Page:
South Africa’s first ever globally significant oil and discovery was announced by Total last week when the French supermajor revealed it had made a billion-barrel oil equivalent gas find in the Southern Outeniqua Basin.
The discovery is big enough to meet South Africa’s imported fuel needs for four years and is located 175km offshore in the Brulpadda Prospect, which is about 180km from South Africa’s gas-to-liquids plant at Mossel Bay on the Cape south coast.
The find is located in an 18,000km2 block which Total has been prospecting for some years, albeit having suspended exploration in 2014 as a result of deepwater difficulties compounded by big waves and nasty weather – which were only restarted in December.
Total has a 45% working interest in Block 11b/12B, which also counts Qatar Petroleum (25%), CNR International (20%) and Main Street of South Africa (10%), and has identified four additional prospects in the Paddavissie Fairway for follow-up exploration campaigns.
Dr Andrew Latham, vice president, global exploration at Wood Mackenzie, said: “Brulpadda was one of Total’s biggest exploration targets this year. The gas-condensate discovery continues the great start for Total’s 2019 exploration campaign, hard on the heels of the North Sea Glengorm find, announced (two weeks ago).
“Even though the well isn’t an oil discovery, if Brulpadda proves to be anywhere near as big as the estimates of up to 1 billion barrels of oil equivalent resources, it will still be a game-changer for South Africa.”
The Deepsea Stavanger was used to drill the prospect, estimated by Latham to be as much as three times the size of South Africa’s entire gas discoveries to date.
Jonathan Markham, Oil & Gas Analyst at GlobalData, said of the find and the industry in South Africa:
“Total’s announcement of the Brulpadda gas discovery off the southern coast of South Africa is a major boost for the country’s ailing oil and gas sector. Upstream production in South Africa has fallen by over half in the past decade and recent exploration has proven unsuccessful.
“However, despite the positive statements regarding the potential resource size of up to 1 billion barrels of oil equivalent in this discovery and the four nearby prospects, previous upstream projects in South Africa have been technically challenging to develop. The geology in the area is very complex and it is in a harsh deepwater environment. Projects such as Ikhwezi and Ibhubesi have undergone delays and reserve write-downs due to these difficulties.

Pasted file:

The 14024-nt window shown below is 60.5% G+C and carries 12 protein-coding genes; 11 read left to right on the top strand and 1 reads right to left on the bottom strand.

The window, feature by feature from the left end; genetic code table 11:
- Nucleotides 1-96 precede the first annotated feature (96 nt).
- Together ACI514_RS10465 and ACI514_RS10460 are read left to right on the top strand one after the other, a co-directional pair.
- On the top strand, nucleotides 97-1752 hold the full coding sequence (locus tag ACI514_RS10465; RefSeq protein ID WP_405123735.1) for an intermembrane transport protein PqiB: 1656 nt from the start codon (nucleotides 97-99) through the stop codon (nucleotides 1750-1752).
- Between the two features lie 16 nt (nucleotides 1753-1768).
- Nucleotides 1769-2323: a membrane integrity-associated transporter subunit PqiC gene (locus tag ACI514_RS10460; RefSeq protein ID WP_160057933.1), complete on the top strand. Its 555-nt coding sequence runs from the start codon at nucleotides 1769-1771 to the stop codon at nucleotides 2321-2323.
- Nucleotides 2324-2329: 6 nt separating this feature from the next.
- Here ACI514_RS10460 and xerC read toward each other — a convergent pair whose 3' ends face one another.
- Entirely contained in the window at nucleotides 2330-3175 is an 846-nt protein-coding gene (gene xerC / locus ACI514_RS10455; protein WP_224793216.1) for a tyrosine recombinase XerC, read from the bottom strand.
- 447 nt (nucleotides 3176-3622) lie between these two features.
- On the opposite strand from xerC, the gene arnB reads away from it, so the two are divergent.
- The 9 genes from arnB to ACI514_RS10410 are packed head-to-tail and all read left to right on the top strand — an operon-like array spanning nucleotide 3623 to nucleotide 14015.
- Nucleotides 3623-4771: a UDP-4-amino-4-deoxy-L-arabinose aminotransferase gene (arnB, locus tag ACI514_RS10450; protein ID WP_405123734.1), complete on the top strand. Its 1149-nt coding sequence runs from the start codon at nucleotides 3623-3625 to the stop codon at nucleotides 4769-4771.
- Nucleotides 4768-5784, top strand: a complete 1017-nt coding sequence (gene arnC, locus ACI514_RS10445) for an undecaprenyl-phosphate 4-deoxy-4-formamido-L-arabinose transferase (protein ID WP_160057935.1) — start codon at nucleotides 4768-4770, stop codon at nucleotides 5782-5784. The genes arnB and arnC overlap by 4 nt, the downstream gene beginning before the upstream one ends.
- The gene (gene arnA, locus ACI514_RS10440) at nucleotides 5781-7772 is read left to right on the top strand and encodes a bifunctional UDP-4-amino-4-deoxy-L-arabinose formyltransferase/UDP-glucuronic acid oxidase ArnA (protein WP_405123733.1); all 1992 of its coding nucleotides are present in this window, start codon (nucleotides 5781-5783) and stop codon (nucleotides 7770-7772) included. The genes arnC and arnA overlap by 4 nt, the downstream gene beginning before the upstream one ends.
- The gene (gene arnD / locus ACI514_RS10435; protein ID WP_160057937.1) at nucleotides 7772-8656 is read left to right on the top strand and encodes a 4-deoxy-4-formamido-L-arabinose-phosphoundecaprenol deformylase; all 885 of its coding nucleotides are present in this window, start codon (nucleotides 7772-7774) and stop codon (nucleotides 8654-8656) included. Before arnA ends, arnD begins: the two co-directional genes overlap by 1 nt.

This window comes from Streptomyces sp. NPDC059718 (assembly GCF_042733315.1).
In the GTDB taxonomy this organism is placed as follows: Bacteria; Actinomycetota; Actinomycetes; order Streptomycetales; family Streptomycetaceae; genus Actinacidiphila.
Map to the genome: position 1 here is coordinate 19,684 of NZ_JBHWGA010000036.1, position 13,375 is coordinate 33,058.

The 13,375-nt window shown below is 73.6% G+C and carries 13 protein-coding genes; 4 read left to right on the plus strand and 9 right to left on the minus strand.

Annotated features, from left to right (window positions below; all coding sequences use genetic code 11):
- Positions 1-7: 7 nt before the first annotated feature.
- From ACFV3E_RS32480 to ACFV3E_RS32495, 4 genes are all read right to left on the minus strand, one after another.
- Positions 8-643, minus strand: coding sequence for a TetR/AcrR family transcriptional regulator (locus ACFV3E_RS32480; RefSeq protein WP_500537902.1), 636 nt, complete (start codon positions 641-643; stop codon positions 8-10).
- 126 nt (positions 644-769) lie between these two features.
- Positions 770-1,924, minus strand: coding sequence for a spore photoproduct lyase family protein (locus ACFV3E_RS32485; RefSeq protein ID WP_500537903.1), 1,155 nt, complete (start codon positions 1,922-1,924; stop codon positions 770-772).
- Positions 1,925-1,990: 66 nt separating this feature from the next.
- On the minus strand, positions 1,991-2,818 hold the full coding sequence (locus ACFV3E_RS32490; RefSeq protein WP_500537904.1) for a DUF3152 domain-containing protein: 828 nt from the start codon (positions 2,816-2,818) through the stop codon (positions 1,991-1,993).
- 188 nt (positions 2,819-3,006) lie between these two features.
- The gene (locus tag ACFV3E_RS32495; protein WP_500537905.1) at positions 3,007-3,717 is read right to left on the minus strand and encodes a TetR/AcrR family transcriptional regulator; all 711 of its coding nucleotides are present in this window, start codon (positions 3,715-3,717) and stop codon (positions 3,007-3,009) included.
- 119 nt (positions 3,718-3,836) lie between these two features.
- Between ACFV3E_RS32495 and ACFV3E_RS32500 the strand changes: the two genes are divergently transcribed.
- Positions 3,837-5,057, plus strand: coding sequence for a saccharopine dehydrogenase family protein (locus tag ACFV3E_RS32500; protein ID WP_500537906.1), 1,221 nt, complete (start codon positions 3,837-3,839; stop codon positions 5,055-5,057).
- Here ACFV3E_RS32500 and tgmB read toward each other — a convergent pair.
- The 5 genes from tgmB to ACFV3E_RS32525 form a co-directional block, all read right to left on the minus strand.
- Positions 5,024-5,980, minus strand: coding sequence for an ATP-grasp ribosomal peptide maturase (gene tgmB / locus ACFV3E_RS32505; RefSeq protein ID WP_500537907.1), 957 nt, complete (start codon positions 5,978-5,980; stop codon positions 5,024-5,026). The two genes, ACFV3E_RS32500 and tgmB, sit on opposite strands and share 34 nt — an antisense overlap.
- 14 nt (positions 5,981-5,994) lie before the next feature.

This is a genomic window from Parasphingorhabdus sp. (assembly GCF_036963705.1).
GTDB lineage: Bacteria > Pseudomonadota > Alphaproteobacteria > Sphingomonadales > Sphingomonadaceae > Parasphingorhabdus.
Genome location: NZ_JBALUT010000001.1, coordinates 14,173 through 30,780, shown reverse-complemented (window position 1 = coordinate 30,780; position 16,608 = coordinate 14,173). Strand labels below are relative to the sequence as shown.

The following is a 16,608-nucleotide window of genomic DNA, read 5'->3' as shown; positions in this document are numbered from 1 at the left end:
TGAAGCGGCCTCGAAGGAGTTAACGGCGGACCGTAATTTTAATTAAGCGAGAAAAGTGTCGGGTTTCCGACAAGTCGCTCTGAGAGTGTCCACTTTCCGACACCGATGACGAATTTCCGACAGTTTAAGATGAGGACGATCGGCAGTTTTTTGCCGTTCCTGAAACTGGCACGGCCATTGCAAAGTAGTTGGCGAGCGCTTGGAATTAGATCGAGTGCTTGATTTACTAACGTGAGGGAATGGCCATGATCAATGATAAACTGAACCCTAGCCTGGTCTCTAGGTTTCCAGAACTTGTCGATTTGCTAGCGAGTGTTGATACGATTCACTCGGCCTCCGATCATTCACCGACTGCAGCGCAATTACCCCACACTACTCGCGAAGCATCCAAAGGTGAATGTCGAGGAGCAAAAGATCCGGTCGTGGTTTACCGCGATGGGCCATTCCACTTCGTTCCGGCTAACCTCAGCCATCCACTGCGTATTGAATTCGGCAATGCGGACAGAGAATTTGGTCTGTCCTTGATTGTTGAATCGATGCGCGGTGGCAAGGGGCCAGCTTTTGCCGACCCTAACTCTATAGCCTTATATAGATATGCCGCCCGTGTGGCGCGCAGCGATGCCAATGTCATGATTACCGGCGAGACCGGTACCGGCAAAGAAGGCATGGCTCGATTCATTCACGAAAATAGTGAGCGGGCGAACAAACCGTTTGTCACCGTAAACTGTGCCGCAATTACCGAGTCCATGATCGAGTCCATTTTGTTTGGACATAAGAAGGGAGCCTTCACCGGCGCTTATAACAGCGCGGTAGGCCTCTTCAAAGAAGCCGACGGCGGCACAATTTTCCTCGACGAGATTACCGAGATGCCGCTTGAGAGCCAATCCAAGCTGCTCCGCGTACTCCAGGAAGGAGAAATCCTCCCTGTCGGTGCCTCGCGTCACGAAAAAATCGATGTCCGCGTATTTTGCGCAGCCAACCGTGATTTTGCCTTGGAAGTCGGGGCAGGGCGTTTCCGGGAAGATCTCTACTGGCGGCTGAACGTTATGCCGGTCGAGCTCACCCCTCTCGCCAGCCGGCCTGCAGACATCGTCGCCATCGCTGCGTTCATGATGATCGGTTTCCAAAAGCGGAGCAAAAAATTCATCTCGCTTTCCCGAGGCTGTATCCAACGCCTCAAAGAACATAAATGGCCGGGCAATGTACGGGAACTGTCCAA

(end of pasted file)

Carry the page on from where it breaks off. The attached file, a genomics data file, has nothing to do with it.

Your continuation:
“Offshore production of gas is supplied to the Mossel Bay GTL refinery, which is one of the primary revenue generators for PetroSA. Over the past few years it has struggled to source the necessary gas to continue operations and has been using more costly condensate imports. With existing gas sources declining rapidly, additional supply of around 200-300 million cubic feet per day (mmcfd) by the early 2020’s is required to continue operations at the refinery. Natural gas is also used in other synfuel plants manufacturing and power generation, although most of the gas turbine power plants, with total capacity for 300-350 mmcfd, are running on liquid fuels due to lack of gas supply.
“The Brulpadda discovery could have a similar impact on South Africa as the Zohr discovery did in Egypt. At the time of the Zohr discovery, Egypt was starting to plan for a future where the domestic gas production would not be enough to keep up with local demand for gas. Currently South Africa imports gas from Mozambique and plans have been suggested for up to three new LNG regasification facilities to allow more imports into the country. Compared to other nearby gas discoveries that face significant delays, such as the Kudu development in Namibia or the giant fields in Mozambique and Tanzania, Brulpadda would be able to tap into a pre-existing local market where the infrastructure and demand is already present.”